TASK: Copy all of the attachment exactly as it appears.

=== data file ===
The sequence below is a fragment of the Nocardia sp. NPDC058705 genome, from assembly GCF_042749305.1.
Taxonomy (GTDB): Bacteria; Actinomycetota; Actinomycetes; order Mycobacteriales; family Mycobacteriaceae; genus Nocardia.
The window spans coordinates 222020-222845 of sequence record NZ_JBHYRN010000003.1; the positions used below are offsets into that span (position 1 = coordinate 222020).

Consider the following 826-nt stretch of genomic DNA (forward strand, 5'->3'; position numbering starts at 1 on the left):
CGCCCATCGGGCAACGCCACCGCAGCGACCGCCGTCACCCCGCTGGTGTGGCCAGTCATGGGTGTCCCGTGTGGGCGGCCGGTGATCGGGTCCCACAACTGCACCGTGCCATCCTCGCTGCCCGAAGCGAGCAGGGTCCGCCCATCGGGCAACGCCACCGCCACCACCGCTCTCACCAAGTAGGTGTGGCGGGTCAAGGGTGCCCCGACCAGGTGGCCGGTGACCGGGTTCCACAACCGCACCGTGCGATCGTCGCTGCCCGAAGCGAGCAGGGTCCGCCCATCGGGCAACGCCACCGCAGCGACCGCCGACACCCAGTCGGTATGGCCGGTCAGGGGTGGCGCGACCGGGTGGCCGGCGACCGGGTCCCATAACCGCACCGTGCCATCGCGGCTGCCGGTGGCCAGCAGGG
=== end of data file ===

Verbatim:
The sequence below is a fragment of the Nocardia sp. NPDC058705 genome, from assembly GCF_042749305.1.
Taxonomy (GTDB): Bacteria; Actinomycetota; Actinomycetes; order Mycobacteriales; family Mycobacteriaceae; genus Nocardia.
The window spans coordinates 222020-222845 of sequence record NZ_JBHYRN010000003.1; the positions used below are offsets into that span (position 1 = coordinate 222020).

Consider the following 826-nt stretch of genomic DNA (forward strand, 5'->3'; position numbering starts at 1 on the left):
CGCCCATCGGGCAACGCCACCGCAGCGACCGCCGTCACCCCGCTGGTGTGGCCAGTCATGGGTGTCCCGTGTGGGCGGCCGGTGATCGGGTCCCACAACTGCACCGTGCCATCCTCGCTGCCCGAAGCGAGCAGGGTCCGCCCATCGGGCAACGCCACCGCCACCACCGCTCTCACCAAGTAGGTGTGGCGGGTCAAGGGTGCCCCGACCAGGTGGCCGGTGACCGGGTTCCACAACCGCACCGTGCGATCGTCGCTGCCCGAAGCGAGCAGGGTCCGCCCATCGGGCAACGCCACCGCAGCGACCGCCGACACCCAGTCGGTATGGCCGGTCAGGGGTGGCGCGACCGGGTGGCCGGCGACCGGGTCCCATAACCGCACCGTGCCATCGCGGCTGCCGGTGGCCAGCAGGG